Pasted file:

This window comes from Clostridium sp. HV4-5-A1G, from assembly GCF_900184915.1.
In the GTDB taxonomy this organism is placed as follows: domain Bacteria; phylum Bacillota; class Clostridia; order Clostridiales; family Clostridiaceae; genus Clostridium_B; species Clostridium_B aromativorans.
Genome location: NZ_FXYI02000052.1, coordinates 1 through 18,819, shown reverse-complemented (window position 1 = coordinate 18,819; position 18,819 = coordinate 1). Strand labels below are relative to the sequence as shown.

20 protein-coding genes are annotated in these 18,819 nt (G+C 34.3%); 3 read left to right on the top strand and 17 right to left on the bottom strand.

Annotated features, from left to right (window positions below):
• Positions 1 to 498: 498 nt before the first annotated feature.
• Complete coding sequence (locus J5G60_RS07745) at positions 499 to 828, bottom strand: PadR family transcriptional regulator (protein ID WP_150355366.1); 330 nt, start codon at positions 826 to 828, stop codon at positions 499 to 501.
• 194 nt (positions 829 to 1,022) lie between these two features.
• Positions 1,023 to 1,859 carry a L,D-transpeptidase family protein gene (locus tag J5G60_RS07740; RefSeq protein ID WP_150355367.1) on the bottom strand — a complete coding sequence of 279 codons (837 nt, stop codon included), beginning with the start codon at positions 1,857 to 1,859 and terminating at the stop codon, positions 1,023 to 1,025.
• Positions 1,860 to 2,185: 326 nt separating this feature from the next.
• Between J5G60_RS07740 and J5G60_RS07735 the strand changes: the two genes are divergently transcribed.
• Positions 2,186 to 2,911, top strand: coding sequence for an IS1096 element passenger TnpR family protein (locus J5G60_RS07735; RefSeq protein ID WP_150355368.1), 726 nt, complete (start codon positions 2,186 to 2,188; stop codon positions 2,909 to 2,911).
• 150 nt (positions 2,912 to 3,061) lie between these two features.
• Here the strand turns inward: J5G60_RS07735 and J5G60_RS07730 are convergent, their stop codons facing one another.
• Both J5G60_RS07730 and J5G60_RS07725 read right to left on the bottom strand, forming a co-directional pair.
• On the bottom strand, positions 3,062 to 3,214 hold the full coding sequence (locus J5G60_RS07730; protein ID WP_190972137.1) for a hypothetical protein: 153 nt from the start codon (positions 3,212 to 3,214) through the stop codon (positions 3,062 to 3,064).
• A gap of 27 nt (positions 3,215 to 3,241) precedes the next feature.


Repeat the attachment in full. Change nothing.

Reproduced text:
This window comes from Clostridium sp. HV4-5-A1G, from assembly GCF_900184915.1.
In the GTDB taxonomy this organism is placed as follows: domain Bacteria; phylum Bacillota; class Clostridia; order Clostridiales; family Clostridiaceae; genus Clostridium_B; species Clostridium_B aromativorans.
Genome location: NZ_FXYI02000052.1, coordinates 1 through 18,819, shown reverse-complemented (window position 1 = coordinate 18,819; position 18,819 = coordinate 1). Strand labels below are relative to the sequence as shown.

20 protein-coding genes are annotated in these 18,819 nt (G+C 34.3%); 3 read left to right on the top strand and 17 right to left on the bottom strand.

Annotated features, from left to right (window positions below):
• Positions 1 to 498: 498 nt before the first annotated feature.
• Complete coding sequence (locus J5G60_RS07745) at positions 499 to 828, bottom strand: PadR family transcriptional regulator (protein ID WP_150355366.1); 330 nt, start codon at positions 826 to 828, stop codon at positions 499 to 501.
• 194 nt (positions 829 to 1,022) lie between these two features.
• Positions 1,023 to 1,859 carry a L,D-transpeptidase family protein gene (locus tag J5G60_RS07740; RefSeq protein ID WP_150355367.1) on the bottom strand — a complete coding sequence of 279 codons (837 nt, stop codon included), beginning with the start codon at positions 1,857 to 1,859 and terminating at the stop codon, positions 1,023 to 1,025.
• Positions 1,860 to 2,185: 326 nt separating this feature from the next.
• Between J5G60_RS07740 and J5G60_RS07735 the strand changes: the two genes are divergently transcribed.
• Positions 2,186 to 2,911, top strand: coding sequence for an IS1096 element passenger TnpR family protein (locus J5G60_RS07735; RefSeq protein ID WP_150355368.1), 726 nt, complete (start codon positions 2,186 to 2,188; stop codon positions 2,909 to 2,911).
• 150 nt (positions 2,912 to 3,061) lie between these two features.
• Here the strand turns inward: J5G60_RS07735 and J5G60_RS07730 are convergent, their stop codons facing one another.
• Both J5G60_RS07730 and J5G60_RS07725 read right to left on the bottom strand, forming a co-directional pair.
• On the bottom strand, positions 3,062 to 3,214 hold the full coding sequence (locus J5G60_RS07730; protein ID WP_190972137.1) for a hypothetical protein: 153 nt from the start codon (positions 3,212 to 3,214) through the stop codon (positions 3,062 to 3,064).
• A gap of 27 nt (positions 3,215 to 3,241) precedes the next feature.